Junkyard Find: 1969 Chevrolet ChevyVan 108

Murilee Martin
by Murilee Martin
junkyard find 1969 chevrolet chevyvan 108

For most of the 1960s, the forward-control, mid-engined small van, with the driver sitting atop the front axle and crowded against the door by an engine-containing box known as the “doghouse,” was quite popular in the United States. These things were bouncy, ill-handling, dangerous steel boxes, but they could haul absurd loads with their 1904-technology solid axles and leaf springs all the way around and were easy to maneuver in tight spaces.

Nearly all these vans were used up or crashed decades ago, but xillion-mile survivors still trickle into wrecking yards to this day. Here’s a rare long-wheelbase late-’60s ChevyVan that I spotted in Denver last week.

The first of this generation of US-Market FC vans was (arguably, depending on how strict you want to be about production figures and military-versus-civilian hair-splitting) the Jeep FC, though the 1961 Ford Econoline was the first to sell in large numbers (yeah, yeah, Thames Freighter and other edge-case imports of the era, nit-pick away). Chrysler and General Motors followed in 1964 with the Dodge A100 and Chevrolet ChevyVan/GMC Handivan, respectively.

The GM forward-control vans never sold as well as their Ford and Dodge competitors, and they never inspired quite the cult following enjoyed by the Econoline and A100 (my ’66 A100 gets “PLEASE SELL ME YOUR VAN” notes every couple of months). This is the first one I have seen in a pull-a-part junkyard in at least five years.

It’s a straight-six, either the standard 230 or the optional 250 (or whatever random Chevy straight-six was swapped in by the 11th owner). A 307-cubic-inch V8 was also available in 1969, for those who needed to haul that extra ton of pig brains or lead pipe.

There’s no easy way to rig up a gearshift lever on the floor when the transmission is located about four feet behind the driver, so the column-shift rig was the only way to run a manual transmission in these trucks. A four-speed Borg-Warner T10 was available, so ChevyVan buyers could have the very rare four-on-the-tree option.

At some point, this van’s owner installed a 1964 or older Pontiac radio with CONELRAD station indicators. It appears to have been an easy bolt-in.

This van was full of old receipts from a parking lot in what’s now Denver’s Theater District.

Ben left his personalized padlock on the steering wheel.

In the 1989 film 龍在天涯, a young Jet Li mashes some baddies against a San Francisco bus stop with his ChevyVan, and somehow avoids losing his legs in the process. This would have been much safer with a 1971 or later front-engine Chevrolet van.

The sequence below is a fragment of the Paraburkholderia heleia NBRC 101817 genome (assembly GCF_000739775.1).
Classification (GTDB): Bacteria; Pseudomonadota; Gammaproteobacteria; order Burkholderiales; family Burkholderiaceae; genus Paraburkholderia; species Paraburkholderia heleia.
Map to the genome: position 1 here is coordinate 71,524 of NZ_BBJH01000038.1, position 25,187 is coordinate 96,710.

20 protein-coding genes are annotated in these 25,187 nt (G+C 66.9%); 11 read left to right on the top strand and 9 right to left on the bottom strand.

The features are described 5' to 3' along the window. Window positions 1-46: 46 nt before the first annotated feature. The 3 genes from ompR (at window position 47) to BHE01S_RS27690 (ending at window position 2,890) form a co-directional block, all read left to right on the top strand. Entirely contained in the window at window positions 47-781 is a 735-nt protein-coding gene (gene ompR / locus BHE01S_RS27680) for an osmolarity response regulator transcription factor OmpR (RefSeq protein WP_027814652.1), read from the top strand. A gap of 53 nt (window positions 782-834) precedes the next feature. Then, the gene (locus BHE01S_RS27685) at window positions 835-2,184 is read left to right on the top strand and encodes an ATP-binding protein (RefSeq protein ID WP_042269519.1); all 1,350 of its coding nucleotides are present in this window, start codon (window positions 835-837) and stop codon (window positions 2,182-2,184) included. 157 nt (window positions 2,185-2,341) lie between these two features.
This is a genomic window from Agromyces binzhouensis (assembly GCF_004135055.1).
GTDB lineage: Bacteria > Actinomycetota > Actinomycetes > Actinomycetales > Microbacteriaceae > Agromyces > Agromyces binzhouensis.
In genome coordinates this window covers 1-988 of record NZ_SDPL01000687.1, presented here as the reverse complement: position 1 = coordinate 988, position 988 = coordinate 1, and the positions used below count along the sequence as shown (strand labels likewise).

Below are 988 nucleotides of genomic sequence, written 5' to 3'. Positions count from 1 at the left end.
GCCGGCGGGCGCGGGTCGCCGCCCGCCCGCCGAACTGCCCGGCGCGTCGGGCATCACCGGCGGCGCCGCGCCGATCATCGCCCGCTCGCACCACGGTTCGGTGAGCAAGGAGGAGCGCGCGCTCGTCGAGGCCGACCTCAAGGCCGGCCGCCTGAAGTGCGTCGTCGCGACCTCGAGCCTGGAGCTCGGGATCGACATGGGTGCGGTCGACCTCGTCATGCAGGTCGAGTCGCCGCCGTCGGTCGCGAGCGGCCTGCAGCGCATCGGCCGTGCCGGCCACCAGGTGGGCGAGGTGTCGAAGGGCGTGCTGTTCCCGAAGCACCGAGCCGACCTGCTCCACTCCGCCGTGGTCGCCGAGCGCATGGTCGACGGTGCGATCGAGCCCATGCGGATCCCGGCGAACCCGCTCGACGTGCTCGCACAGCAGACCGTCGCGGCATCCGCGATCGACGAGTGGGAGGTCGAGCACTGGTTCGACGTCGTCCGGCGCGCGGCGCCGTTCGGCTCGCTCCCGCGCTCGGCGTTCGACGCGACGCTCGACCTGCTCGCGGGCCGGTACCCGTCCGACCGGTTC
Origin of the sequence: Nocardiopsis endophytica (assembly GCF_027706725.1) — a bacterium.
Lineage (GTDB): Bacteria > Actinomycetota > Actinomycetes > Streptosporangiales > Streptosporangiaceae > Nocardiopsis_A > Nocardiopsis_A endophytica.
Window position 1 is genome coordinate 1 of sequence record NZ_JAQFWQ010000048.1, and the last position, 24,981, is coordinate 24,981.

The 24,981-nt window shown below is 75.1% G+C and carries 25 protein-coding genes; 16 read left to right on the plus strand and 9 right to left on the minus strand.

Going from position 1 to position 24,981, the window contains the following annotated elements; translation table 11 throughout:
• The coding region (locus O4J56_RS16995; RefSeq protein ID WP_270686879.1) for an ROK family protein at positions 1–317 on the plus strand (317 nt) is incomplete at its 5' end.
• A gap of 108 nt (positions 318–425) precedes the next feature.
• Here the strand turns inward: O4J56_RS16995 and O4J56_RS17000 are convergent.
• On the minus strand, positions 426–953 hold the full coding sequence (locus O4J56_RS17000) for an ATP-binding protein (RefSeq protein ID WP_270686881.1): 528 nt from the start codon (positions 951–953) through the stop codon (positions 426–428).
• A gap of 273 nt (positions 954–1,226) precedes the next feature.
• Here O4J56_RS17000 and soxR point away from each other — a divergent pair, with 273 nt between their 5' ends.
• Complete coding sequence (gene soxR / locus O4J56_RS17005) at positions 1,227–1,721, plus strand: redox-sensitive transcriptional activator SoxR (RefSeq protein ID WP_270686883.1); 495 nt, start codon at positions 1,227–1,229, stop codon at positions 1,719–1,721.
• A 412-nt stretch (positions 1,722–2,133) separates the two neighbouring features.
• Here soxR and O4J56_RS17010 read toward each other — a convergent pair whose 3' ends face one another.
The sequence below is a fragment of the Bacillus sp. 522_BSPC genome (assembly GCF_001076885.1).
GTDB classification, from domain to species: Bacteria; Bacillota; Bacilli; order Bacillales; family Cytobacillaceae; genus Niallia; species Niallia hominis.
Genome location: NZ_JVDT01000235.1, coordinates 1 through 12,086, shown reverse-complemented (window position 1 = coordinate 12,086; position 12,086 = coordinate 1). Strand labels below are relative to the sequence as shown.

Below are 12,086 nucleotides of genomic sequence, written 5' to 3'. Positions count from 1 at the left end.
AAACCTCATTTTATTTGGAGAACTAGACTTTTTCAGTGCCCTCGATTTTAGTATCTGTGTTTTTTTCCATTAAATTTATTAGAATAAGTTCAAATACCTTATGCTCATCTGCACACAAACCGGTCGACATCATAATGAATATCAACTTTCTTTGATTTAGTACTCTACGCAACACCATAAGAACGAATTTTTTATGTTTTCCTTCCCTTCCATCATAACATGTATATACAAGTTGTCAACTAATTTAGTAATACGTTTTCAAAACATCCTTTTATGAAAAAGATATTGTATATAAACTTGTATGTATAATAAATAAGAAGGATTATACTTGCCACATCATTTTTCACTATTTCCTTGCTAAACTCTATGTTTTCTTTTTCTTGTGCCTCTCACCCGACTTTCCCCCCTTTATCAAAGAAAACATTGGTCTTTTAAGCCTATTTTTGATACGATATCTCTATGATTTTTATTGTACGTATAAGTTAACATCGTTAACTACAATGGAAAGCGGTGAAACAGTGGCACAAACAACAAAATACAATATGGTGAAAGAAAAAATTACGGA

Join the conversation
2 of 40 comments
  • Analoggrotto By the time any of Hyundai's Japanese competitors were this size and age, they produced iconic vehicles which are now highly desirable and going for good money used. But Hyundai/Kia have nothing to this point that anyone will care about in the future. Those 20k over MSRP Tellurides? Worn out junk sitting at the used car lot, worn beyond their actual age. Hyundai/Kia has not had anything comparable to the significance of CVCC, 240Z, Supra, Celica, AE86, RX-(7), 2000GT, Skyline, GT-R, WRX, Evo, Preludio, CRX, Si, Land Cruiser, NSX etc. All of this in those years where Detroiters and Teutonic prejudiced elitists were openly bashing the Japanese with racist derogatory language. Tiger Woods running off the road in a Genesis didn't open up a moment, and the Genesis Sedan featuring in Inception didn't matter any more than the Lincoln MKS showing up for a moment in Dark Knight. Hyundai/Kia are too busy attempting to re-invent others' history for themselves. But hey, they have to start somewhere and the N74 is very cool looking. Hyundai/Kia's biggest fans are auto Journalists who for almost 2 decades have been hyping them up to deafening volumes contributing further distrust in any media.
  • Bd2 Other way around.Giorgetto Giugiaro penned the Pony Coupe during the early 1970s and later used its wedge shape as the basis for the M1 and then the DMC-12.The 3G Supra was just one of many Japanese coupes to adopt the wedge shape (actually was one of the later ones).The Mitsubishi Starion, Nissan 300ZX, etc.
  • Tassos I also want one of the idiots who support the ban to explain to me how it will work.Suppose sometime (2035 or later) you cannot buy a new ICE vehicle in the UK.Q1: Will this lead to a ICE fleet resembling that of CUBA, with 100 year old '56 Chevys eventually? (in that case, just calculate the horrible extra pollution due to keeping 100 year old cars on the road)Q2: Will people be able to buy PARTS for their old cars FOREVER?Q3: Will people be allowed to jump across the Channel and buy a nice ICE in France, Germany (who makes the best cars anyway), or any place else that still sells them, and then use it in the UK?
  • Tassos Bans are ridiculous and undemocratic and smell of Middle Ages and the Inquisition. Even 2035 is hardly any better than 2030.The ALMIGHTY CONSUMER should decide, not... CARB, preferably WITHOUT the Government messing with the playing field.And if the usual clueless idiots read this and offer the tired "But Government subsidizes the oil industry too", will they EVER learn that those MINISCULE (compared to the TRILLIONS of $ size of this industry) subsidies were designed to help the SMALL Oil producers defend themselves against the "Big Oil" multinationals. Ask ANY major Oil co CEO and he will gladly tell you that you can take those tiny subsidies and shove them.
  • Dusterdude The suppliers can ask for concessions, but I wouldn’t hold my breath . With the UAW they are ultimately bound to negotiate with them. However, with suppliers , they could always find another supplier ( which in some cases would be difficult, but not impossible)